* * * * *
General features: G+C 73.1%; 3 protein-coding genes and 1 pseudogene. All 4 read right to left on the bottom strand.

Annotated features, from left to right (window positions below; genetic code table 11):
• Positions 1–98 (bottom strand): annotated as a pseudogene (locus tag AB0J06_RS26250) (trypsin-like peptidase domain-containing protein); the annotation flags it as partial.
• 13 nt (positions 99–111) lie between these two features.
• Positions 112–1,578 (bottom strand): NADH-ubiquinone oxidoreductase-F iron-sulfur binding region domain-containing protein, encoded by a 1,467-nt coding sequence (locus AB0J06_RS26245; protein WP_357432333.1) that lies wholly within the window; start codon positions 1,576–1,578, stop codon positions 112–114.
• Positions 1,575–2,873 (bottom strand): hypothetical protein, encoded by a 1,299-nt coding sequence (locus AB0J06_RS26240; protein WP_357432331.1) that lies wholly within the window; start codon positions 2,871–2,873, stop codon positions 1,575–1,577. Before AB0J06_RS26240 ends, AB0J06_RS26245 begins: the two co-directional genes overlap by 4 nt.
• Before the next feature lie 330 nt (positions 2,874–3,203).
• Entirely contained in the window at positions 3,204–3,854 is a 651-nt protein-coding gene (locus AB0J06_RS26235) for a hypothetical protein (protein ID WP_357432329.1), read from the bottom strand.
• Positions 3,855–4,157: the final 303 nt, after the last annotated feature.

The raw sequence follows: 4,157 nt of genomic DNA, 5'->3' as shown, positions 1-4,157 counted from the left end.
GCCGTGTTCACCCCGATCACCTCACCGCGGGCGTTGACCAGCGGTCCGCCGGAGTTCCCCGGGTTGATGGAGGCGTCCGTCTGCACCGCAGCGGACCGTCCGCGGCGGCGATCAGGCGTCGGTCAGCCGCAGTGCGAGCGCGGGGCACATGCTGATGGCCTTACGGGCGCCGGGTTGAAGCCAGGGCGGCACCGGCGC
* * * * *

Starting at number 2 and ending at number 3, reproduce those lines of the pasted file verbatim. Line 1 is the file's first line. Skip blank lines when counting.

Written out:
Annotated features, from left to right (window positions below; genetic code table 11):
• Positions 1–98 (bottom strand): annotated as a pseudogene (locus tag AB0J06_RS26250) (trypsin-like peptidase domain-containing protein); the annotation flags it as partial.